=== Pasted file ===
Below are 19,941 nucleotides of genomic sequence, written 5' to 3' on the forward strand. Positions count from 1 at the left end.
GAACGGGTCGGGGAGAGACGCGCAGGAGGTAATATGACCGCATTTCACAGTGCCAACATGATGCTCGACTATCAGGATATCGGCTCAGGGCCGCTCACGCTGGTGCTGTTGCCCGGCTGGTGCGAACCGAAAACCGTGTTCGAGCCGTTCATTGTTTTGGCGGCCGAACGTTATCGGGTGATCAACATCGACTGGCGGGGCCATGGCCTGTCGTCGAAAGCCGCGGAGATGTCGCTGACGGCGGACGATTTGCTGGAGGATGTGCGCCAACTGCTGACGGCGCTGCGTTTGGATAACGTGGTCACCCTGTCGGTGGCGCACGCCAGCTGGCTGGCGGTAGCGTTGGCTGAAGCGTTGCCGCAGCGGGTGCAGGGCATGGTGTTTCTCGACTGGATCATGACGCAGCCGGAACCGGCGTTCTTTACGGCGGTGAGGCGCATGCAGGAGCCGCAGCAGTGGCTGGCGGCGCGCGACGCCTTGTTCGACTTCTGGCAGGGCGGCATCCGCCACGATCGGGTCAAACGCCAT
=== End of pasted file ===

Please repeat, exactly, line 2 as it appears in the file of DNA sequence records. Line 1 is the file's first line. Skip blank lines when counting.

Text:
GAACGGGTCGGGGAGAGACGCGCAGGAGGTAATATGACCGCATTTCACAGTGCCAACATGATGCTCGACTATCAGGATATCGGCTCAGGGCCGCTCACGCTGGTGCTGTTGCCCGGCTGGTGCGAACCGAAAACCGTGTTCGAGCCGTTCATTGTTTTGGCGGCCGAACGTTATCGGGTGATCAACATCGACTGGCGGGGCCATGGCCTGTCGTCGAAAGCCGCGGAGATGTCGCTGACGGCGGACGATTTGCTGGAGGATGTGCGCCAACTGCTGACGGCGCTGCGTTTGGATAACGTGGTCACCCTGTCGGTGGCGCACGCCAGCTGGCTGGCGGTAGCGTTGGCTGAAGCGTTGCCGCAGCGGGTGCAGGGCATGGTGTTTCTCGACTGGATCATGACGCAGCCGGAACCGGCGTTCTTTACGGCGGTGAGGCGCATGCAGGAGCCGCAGCAGTGGCTGGCGGCGCGCGACGCCTTGTTCGACTTCTGGCAGGGCGGCATCCGCCACGATCGGGTCAAACGCCAT